Skip to main content

Introducing: Daily Workouts. 10,000 Hour Rule Not Required

Summary: We are excited to announce that we will be offering free, short workouts throughout the summer. Each workout will be approximately 20 minutes with a portion dedicated to developing lacrosse skill and another portion to athleticism or conditioning. With the right focus, we believe major progress can be made with only a short, daily commitment.

10,000-Hour Rule

Have you ever heard of the 10,000-Hour Rule? It has been popularized in a number of studies led by Anders Ericsson, professor of psychology at Florida State and went mainstream likely thanks to Malcolm's Gladwell's "Outliers." The rule states something along the lines of:

With 10,000 hours of deliberate practice, you can reach a level of mastery in any skill.

It's a Myth (Partly)

I don't think anyone can deny that putting in deliberate practice is a bad thing. In fact, it is essential to developing skills toward a mastery level. Still, I think 10,000 hours of deliberate practice is overkill and monotonous. Being a master of your craft should be enjoyable. Of course, there will be setbacks and perseverance required to reach a level of mastery, but we should enjoy the journey and small victories as much as we enjoy the ending.

When I think of 10,000 hours of deliberate practice, my first thought goes to endless amounts of wall-ball. Wall-ball is certainly a critical component of developing as a lacrosse player, but becoming a good lacrosse player should have a balance of both skill development as well as application, mostly coming in the form of free play. Treading this balance can be difficult as a coach of young players. Just as we have done with our online playbook, we want to help keep practice focused on skill application rather than skill development. Remember, we're here to Flip the Practice Field.

Introducing the Lacrosse Lab Daily Workout

Developing skill is dependent on deliberate practice and consistent repetitions. We have all watched players flounder because they're not sure where to look for guidance on a consistent program. We can scour YouTube for wall-ball routines and how-to videos, but there has not been a program in place that gives consistent daily guidance. As a coach, I have certainly been guilty of instructing my players to "Hit the wall" and "Go for a run," but we're here to offer specific guidance.

Starting in June, we will be introducing a daily workout dedicated to developing lacrosse and athletic skill to prepare players this off-season. Each workout will take approximately 20 minutes to complete and will include a skill component as well as an athletic or conditioning component. We believe just 20 minutes of deliberate practice a few times a week is plenty of time to make significant strides over the course of the off-season - no 10,000 hours needed.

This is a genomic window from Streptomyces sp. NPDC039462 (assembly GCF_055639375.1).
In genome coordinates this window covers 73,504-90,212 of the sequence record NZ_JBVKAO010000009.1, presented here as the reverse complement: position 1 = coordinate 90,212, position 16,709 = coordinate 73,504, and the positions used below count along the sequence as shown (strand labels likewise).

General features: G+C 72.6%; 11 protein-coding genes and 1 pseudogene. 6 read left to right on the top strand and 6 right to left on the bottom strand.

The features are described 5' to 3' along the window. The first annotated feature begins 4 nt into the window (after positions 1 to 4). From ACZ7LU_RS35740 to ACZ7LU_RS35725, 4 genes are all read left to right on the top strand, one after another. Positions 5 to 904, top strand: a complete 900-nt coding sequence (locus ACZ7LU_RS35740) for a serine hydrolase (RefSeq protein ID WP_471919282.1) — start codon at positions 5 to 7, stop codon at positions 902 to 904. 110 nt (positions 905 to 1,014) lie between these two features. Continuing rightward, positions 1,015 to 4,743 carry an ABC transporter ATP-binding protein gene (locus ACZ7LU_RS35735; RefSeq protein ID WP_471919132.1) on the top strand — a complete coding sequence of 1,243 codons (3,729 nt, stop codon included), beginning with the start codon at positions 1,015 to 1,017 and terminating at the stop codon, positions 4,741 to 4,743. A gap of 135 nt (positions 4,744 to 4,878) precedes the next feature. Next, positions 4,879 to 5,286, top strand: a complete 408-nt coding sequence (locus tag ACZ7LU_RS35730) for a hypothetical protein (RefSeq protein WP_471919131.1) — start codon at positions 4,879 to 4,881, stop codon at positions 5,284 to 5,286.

With our workouts timeboxed, we hope that players will take advantage of their additional time to just have fun this summer. Play some mini-lacrosse games, ride their bikes or *GASP* play another sport altogether!

To access our daily workouts, follow our Facebook and Instagram stories starting in June.


Popular posts from this blog

Share Public Plays with Free Accounts

Want to see a trick?   We're excited to announce that plays can now be shared and even embedded (like above) with your free Lacrosse Lab account. Sharing can be done by selecting the play options drop-down in "My Playbook." Select SHARE PLAY and navigate to the PUBLIC tab. For now, you can share directly to Facebook and Twitter. You can also copy a direct link to share anywhere that you please! For those of you that might be a little more "techy," you can also embed our play viewer on your site, just like I've shown above. As always, let us know what you think and start SHARING! -Eric

Lacrosse Basics: Offense Formations

Hey All, Welcome back the Lacrosse Basics series. This post is going to primarily focus on the core offensive formations, when they are used and a little bit of why. 'Why' is usually a loaded question is better answered with a little more detail that I can provide in separate posts. I will likely be throwing around some terms that I used in the first post, so I'm going to link that  here . This post will focus on the most traditional offensive sets. These include a 2-3-1, 1-4-1, 2-2-2 ("Dueces"), 3-3 and a Circle. I can follow up at a later point in time to review the 3-2-1 and 3-1-2 which are becoming more common at the collegiate level. 2-3-1 When naming a formation in Baltimore, we generally look at the number of players in each row going top to bottom (just like basketball). So the 2-3-1 has 2 players in a row closest to midfield, 3 players across in the middle and 1 player at 'X'. For whatever reason, you'll find NY teams do the

Effort Counts Twice

I do my best to read a little bit every morning. My reading interests are generally tied to psychology, sociology and economics; that is, different topics that influence our motivation. Having hit a bit of a lull in my regular reading, I decided to thumb through one of my favorites, Grit  by Angela Duckworth. In the book, Duckworth covers all of her research on motivation and achievement. She has boiled it down to "grit", rather than talent, is a much better indicator of future achievement. What is Grit? Grit is that sense of stick-to-it-iveness. That inner calling to dust yourself off after a failure and try again. That motivation to put in hours upon hours of practice with one specific goal in mind. In the book, Duckworth discusses the four pillars of grit (interest, practice, purpose, hope), but for now, I want to focus on her leading point: effort counts twice. Effort Counts Twice As lacrosse coaches, I think it's easy to let first impressions seal the deal